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Strength and durability of one-part polyurethane adhesive bonds to woodAuthor(s): C. B. Vick; E. A. Okkonen
Source: Forest products journal. Vol. 48, nos. 11/12 (Nov./Dec. 1998).:p. 71-76.
Publication Series: Miscellaneous Publication
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DescriptionOne-part polyurethane wood adhesives comprise a new class of general purpose consumer products. Manufacturersa claims of waterproof bonds brought many inquiries to the Forest Products Laboratory (FPL) from users constructing aircraft, boats, lawn furniture, and other laminated materials for outdoor use. Although FPL has technical information on several types of polyurethane and isocyanate-based adhesives for wood, no information was available on this new class of adhesives. Four commercial polyurethane adhesives, along with a resorcinol-formaldehyde adhesive to represent a standard of performance, were subjected to a series of industry-accepted tests that assess varying levels of bond strength and durability. In bonds to yellow birch and Douglas-fir, the polyurethanes did not differ significantly from each other in their performance; as a group, though, their dry shear strengths showed that they were significantly stronger than the resorcinol. Dry wood failures by the polyurethanes were high and did not differ significantly from the resorcinol. After three water-saturating procedures, wet shear strengths of polyurethanes and the resorcinol were statistically comparable. Wet wood failures, however, were very low among polyurethanes, which is a sharp contrast to the high wood failure by the resorcinol. A moderately severe delamination test indicated varying levels of water resistance among the polyurethanes, but the resorcinol was completely resistant to delamination. A very severe cyclic delamination test caused severe delamination of polyurethane bonds. However, a recently discovered hydroxymethylated resorcinol (HMR) coupling agent dramatically increased delamination resistance of polyurethane adhesives. In a test of resistance to deformation under static loads, polyurethane bonds withstood extreme exposures of temperature and relative humidity for 60 days without deformation.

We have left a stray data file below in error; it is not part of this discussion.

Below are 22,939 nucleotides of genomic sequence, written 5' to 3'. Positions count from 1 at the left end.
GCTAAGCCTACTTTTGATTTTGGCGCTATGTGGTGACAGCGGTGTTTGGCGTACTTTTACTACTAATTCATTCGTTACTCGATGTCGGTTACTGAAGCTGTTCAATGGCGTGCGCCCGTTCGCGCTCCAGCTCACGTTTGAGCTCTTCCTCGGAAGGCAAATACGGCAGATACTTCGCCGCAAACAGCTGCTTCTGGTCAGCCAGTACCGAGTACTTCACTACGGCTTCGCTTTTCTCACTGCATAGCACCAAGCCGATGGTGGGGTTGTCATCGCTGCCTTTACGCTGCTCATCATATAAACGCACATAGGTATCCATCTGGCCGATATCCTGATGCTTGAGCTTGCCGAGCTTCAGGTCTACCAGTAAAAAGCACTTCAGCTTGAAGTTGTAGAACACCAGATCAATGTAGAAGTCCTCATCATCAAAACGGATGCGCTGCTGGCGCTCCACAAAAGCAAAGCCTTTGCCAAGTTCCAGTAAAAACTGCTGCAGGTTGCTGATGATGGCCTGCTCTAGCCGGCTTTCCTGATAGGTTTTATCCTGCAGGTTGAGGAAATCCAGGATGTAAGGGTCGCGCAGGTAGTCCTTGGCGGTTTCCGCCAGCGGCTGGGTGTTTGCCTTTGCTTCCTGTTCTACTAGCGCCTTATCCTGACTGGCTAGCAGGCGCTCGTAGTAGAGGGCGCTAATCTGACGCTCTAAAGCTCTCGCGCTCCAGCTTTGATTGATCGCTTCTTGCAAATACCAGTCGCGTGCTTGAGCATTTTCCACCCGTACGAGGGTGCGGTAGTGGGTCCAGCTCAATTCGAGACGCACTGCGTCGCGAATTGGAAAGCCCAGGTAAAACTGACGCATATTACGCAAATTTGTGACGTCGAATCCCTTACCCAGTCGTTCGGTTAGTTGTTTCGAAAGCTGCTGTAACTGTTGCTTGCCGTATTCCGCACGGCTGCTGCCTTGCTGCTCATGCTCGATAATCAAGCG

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CitationVick, C. B.; Okkonen, E. A. 1998. Strength and durability of one-part polyurethane adhesive bonds to wood. Forest products journal. Vol. 48, nos. 11/12 (Nov./Dec. 1998).:p. 71-76.
KeywordsAdhesives, Glued joints, Bond strength., Polyurethanes
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